This to me seems sensible, in fact I am surprised by CASA with this one.

Although very surprised by the lack of concern here, I'll respectfully acknowledge that this isn't the right audience and leave it be.
I am surprised that you are surprised Andrew. Perhaps by the right audience do you mean that you did not get the response and support that you had hoped for? The world is a funny place is it not.

Last edited by Icarus2001; 9th Apr 2016 at 01:18.
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Old 7th Apr 2016, 21:37
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OzSync:

The offical FAI world record for an electric model is 4539m/14,892ft (set by Gian Aghem in 1995)

The offical FAI world record for an IC model is 8205m/26,919ft (set by Maynard Hill in 1970)
Seems many of todays RC models have cameras installed, similar to drones? Check Youtube, dozens of film clips from RC models - this seems to be one?



Potentially drones and RC models could be a safety problem but haven't been so far.
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Old 7th Apr 2016, 22:47
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What this sort of change means is say someone like a builder or real estate agent who wants an aerial photograph of a property can now do it themselves rather than have to pay a RPV commercial operator to take the photos for them. So they can buy a $1500 phantom and throw it in the boot of the car and take their own photos.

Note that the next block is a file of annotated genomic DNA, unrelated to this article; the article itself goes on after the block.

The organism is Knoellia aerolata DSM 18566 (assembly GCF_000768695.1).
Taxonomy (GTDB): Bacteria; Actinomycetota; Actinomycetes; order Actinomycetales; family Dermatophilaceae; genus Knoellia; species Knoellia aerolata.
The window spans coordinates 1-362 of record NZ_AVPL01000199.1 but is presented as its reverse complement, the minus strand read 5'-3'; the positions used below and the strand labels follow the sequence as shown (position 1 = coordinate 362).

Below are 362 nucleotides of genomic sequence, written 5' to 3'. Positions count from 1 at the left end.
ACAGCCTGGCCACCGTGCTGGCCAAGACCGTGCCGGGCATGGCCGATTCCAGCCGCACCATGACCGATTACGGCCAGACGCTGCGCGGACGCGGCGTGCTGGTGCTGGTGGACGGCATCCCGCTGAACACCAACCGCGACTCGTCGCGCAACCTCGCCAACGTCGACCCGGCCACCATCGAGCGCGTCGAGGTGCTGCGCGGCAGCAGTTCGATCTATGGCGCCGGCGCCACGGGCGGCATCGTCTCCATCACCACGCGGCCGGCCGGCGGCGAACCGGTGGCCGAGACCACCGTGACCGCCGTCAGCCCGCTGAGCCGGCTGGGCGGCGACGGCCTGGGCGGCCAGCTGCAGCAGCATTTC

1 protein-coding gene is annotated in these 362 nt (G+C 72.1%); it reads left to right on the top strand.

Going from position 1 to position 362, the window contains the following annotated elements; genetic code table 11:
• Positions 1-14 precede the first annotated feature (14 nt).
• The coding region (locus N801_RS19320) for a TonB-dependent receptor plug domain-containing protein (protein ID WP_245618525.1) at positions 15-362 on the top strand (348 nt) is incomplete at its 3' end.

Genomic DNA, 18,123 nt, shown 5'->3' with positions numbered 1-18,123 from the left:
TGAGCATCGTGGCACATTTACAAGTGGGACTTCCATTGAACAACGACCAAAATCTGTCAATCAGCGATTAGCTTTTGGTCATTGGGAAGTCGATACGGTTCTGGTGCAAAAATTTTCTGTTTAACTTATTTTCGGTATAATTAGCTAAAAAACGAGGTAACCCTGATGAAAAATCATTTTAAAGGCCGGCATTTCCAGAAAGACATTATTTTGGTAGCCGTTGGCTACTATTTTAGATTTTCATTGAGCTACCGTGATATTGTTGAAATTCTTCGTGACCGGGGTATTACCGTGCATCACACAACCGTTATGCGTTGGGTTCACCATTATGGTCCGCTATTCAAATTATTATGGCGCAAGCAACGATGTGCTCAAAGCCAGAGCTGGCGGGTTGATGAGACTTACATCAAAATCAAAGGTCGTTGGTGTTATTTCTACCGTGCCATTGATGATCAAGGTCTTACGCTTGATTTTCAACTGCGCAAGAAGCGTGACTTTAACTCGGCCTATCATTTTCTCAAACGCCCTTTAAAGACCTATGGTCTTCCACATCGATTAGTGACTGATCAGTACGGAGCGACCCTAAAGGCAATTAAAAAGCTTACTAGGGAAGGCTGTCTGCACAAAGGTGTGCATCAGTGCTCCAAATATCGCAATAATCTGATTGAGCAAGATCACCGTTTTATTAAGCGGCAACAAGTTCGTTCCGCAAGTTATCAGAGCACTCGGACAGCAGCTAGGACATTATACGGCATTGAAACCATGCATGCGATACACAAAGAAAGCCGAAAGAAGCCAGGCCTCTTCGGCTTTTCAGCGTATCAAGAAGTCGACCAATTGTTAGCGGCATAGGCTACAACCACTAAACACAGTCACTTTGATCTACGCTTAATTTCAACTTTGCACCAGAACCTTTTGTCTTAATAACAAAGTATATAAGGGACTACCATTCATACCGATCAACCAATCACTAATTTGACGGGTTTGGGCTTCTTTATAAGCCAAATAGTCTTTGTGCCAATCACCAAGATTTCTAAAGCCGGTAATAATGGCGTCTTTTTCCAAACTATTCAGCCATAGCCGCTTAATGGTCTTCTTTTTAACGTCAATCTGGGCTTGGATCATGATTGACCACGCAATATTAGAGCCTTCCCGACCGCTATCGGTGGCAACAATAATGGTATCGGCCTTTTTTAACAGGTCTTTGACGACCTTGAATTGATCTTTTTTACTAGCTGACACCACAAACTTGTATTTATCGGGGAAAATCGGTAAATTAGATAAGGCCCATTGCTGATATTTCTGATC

Exactly -- if they had all done some sort of basic training and were insured, I'd have much less of a problem with that.

But how many real estate guys do you know who are able to look up a chart to determine controlled airspace, military zones, restricted airspace and helipads? The most likely outcome is they'll all just fly wherever they like, at best steering clear of being "close" to the main airports, which for the general public means a few hundred meters at best from our experience (we get inquiries almost daily to fly jobs near airports and people are always surprised when we can't).

The sub-2kg amendment is putting a lot of trust in people who don't have any knowledge of aviation to do the right thing while aviating.

AUAV's full thoughts here, if anyone is interested:
Press Release 2016_04_08 - Comments on CASA?s Proposed Sub-2kg Drone Amendments - AUAV

I guess we'll just have to sit back and see! Until we see the first collisions, it's all just hypothetical.

AC.
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Old 8th Apr 2016, 05:22